Self-driving vehicle technology has improved so much in recent years that the concept is no longer a futuristic fantasy. As automated driving becomes more refined, companies have begun to move out of the research phase and on to developing commercial strategies. Waymo, for instance, became a company in December 2016 after eight years of autonomous vehicle research by its parent Google. During that time, Waymo says that its vehicles logged more than 3 million miles driving in the real world.
Now the company is forming partnerships with other businesses in order to bring self-driving cars into the mainstream. Along with reaching out to automakers like Chrysler and Ford, Waymo recently struck a high-profile deal with the ride-sharing startup Lyft. Representatives say that both companies will work together through pilot programs and development projects to further improve the abilities of automated vehicles. “Waymo holds today’s best self-driving technology, and collaborating with them will accelerate our shared vision of improving lives with the world’s best transportation,” said a Lyft spokeswoman.
The partnership between Waymo and Lyft shows just how important collaboration has become in the autonomous car market. With dozens of organizations competing for a piece of this potentially multi-billion dollar industry, many companies have formed alliances in an effort to gain an edge on their rivals. For example, last year Lyft’s main competitor Uber acquired a self-driving trucking startup called Otto for more than $680 million. The company might come to regret that deal, however, since Waymo recently sued Otto over allegedly stolen trade secrets. Still, only time will tell which of these ventures will win the race to establish self-driving vehicles on American roads.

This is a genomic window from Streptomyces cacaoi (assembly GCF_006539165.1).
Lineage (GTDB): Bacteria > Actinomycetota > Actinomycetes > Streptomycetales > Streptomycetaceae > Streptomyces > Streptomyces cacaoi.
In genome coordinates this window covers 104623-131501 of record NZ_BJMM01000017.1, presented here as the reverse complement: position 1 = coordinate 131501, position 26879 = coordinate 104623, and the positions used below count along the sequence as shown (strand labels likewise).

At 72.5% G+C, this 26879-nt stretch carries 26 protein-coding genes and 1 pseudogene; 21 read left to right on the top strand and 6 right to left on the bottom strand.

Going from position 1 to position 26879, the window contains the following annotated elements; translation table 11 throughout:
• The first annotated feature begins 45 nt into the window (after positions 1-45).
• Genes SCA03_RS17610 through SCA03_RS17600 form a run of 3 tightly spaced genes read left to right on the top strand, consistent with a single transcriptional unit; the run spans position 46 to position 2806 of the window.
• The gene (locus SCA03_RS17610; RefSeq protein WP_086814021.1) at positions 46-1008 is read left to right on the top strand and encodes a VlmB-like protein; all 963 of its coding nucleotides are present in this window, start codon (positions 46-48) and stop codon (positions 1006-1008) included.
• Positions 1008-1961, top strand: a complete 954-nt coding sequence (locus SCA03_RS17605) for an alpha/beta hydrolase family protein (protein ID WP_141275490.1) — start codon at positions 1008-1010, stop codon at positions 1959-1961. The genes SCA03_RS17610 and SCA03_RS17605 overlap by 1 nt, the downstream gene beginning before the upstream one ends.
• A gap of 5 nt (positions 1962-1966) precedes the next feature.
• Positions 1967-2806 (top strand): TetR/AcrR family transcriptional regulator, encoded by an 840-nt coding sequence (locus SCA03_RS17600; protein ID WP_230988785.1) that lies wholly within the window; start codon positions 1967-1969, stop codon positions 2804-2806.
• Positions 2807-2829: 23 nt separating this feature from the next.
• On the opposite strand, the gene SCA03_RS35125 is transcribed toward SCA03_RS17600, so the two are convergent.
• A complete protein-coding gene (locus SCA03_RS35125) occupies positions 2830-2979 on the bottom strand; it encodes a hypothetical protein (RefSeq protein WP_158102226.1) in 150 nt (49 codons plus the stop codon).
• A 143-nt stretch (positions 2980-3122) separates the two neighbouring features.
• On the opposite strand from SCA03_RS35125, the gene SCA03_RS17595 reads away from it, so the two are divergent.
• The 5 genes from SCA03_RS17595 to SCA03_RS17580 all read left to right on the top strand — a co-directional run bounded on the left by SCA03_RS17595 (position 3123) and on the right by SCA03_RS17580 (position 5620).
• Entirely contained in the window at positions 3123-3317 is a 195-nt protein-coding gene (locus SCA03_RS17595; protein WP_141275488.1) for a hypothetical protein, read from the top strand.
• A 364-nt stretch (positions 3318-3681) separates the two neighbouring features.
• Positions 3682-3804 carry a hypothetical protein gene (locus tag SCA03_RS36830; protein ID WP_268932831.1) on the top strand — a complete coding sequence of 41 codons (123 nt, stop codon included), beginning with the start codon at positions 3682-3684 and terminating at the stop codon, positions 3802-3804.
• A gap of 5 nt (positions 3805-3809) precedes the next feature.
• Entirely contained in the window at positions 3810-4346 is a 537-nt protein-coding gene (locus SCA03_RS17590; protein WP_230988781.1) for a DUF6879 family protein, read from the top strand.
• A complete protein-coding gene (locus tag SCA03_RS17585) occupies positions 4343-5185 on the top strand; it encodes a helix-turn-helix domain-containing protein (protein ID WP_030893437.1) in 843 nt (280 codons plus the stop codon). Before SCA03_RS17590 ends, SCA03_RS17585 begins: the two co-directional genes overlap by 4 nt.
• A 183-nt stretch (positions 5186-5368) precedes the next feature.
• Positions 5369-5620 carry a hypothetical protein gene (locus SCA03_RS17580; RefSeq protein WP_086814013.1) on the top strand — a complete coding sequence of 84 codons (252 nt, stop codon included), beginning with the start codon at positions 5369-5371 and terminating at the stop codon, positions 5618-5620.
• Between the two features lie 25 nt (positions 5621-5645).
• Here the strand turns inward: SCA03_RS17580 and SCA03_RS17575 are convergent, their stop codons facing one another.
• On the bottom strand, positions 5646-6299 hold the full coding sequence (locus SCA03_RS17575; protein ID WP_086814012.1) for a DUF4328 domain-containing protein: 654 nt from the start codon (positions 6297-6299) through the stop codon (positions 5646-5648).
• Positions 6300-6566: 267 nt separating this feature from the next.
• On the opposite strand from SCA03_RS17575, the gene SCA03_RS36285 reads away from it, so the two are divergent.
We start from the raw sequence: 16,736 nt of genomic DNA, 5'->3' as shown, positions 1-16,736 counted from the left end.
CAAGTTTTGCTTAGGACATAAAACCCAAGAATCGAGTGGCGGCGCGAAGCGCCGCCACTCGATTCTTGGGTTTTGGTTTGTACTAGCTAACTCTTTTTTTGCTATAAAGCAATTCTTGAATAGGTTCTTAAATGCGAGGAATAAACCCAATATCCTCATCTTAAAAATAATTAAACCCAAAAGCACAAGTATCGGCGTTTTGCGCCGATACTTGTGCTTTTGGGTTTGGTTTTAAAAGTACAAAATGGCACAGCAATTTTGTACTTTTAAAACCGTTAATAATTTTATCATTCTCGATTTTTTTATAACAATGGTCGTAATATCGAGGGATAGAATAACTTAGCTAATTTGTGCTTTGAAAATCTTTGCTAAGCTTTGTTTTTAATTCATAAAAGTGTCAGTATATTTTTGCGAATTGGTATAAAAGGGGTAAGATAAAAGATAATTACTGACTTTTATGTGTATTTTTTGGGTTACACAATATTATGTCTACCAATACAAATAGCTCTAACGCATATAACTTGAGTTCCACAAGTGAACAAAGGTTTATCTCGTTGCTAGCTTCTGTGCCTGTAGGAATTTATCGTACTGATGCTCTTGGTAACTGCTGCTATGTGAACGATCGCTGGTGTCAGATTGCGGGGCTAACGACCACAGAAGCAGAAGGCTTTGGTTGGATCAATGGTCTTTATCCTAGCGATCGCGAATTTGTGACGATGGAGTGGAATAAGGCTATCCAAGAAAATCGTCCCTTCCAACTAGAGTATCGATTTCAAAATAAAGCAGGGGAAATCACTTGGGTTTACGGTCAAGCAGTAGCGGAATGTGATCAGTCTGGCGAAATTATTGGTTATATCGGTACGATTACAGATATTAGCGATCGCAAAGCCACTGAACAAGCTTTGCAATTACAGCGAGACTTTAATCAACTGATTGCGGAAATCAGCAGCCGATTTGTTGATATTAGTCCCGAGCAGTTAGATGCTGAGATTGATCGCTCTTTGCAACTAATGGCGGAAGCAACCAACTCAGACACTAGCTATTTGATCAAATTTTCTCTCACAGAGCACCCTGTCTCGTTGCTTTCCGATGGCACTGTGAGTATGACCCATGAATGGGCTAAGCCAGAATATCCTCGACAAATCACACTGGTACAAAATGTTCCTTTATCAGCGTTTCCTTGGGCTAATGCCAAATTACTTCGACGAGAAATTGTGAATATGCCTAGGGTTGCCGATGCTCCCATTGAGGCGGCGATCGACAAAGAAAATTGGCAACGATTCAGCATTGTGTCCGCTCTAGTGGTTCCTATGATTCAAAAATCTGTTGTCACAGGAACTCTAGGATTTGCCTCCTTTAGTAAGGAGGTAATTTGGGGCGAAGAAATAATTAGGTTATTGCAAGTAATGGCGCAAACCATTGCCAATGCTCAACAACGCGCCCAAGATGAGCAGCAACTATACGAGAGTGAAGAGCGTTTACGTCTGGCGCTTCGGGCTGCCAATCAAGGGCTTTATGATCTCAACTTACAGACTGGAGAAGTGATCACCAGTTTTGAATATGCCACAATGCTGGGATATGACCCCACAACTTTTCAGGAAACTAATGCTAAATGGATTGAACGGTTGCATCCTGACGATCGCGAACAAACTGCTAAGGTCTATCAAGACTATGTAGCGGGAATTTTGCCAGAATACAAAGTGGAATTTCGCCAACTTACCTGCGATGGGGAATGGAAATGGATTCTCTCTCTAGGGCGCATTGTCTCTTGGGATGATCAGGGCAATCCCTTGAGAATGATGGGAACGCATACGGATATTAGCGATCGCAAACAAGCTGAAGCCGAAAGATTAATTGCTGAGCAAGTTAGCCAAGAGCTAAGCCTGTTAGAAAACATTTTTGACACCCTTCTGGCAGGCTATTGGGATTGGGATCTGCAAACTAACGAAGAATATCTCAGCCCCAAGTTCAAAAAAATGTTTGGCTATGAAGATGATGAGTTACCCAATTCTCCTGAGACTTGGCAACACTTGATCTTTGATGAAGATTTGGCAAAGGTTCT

- Why is it important for self-driving car companies to form partnerships and collaborate with other companies?
- Do you think self-driving vehicles will be street legal in some states within the next five years?